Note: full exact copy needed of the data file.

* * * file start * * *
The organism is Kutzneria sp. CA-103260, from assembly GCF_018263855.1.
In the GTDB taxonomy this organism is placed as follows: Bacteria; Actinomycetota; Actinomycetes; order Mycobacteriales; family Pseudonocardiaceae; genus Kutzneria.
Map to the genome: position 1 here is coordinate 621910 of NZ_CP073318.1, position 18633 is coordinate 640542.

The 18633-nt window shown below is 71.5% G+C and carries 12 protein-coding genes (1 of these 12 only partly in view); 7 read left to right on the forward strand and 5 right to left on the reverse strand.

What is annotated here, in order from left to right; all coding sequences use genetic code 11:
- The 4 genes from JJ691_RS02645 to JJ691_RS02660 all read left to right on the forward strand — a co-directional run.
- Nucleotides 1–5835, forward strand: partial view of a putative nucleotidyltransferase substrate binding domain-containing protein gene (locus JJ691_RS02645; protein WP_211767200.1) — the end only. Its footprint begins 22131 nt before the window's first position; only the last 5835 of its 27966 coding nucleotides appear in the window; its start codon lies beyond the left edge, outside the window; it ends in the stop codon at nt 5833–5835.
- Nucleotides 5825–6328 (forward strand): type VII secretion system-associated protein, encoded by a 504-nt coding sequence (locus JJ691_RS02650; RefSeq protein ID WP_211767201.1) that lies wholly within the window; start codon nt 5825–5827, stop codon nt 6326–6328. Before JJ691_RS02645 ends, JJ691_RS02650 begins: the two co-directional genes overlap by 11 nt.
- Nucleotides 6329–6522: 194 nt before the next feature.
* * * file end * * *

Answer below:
The organism is Kutzneria sp. CA-103260, from assembly GCF_018263855.1.
In the GTDB taxonomy this organism is placed as follows: Bacteria; Actinomycetota; Actinomycetes; order Mycobacteriales; family Pseudonocardiaceae; genus Kutzneria.
Map to the genome: position 1 here is coordinate 621910 of NZ_CP073318.1, position 18633 is coordinate 640542.

The 18633-nt window shown below is 71.5% G+C and carries 12 protein-coding genes (1 of these 12 only partly in view); 7 read left to right on the forward strand and 5 right to left on the reverse strand.

What is annotated here, in order from left to right; all coding sequences use genetic code 11:
- The 4 genes from JJ691_RS02645 to JJ691_RS02660 all read left to right on the forward strand — a co-directional run.
- Nucleotides 1–5835, forward strand: partial view of a putative nucleotidyltransferase substrate binding domain-containing protein gene (locus JJ691_RS02645; protein WP_211767200.1) — the end only. Its footprint begins 22131 nt before the window's first position; only the last 5835 of its 27966 coding nucleotides appear in the window; its start codon lies beyond the left edge, outside the window; it ends in the stop codon at nt 5833–5835.
- Nucleotides 5825–6328 (forward strand): type VII secretion system-associated protein, encoded by a 504-nt coding sequence (locus JJ691_RS02650; RefSeq protein ID WP_211767201.1) that lies wholly within the window; start codon nt 5825–5827, stop codon nt 6326–6328. Before JJ691_RS02645 ends, JJ691_RS02650 begins: the two co-directional genes overlap by 11 nt.
- Nucleotides 6329–6522: 194 nt before the next feature.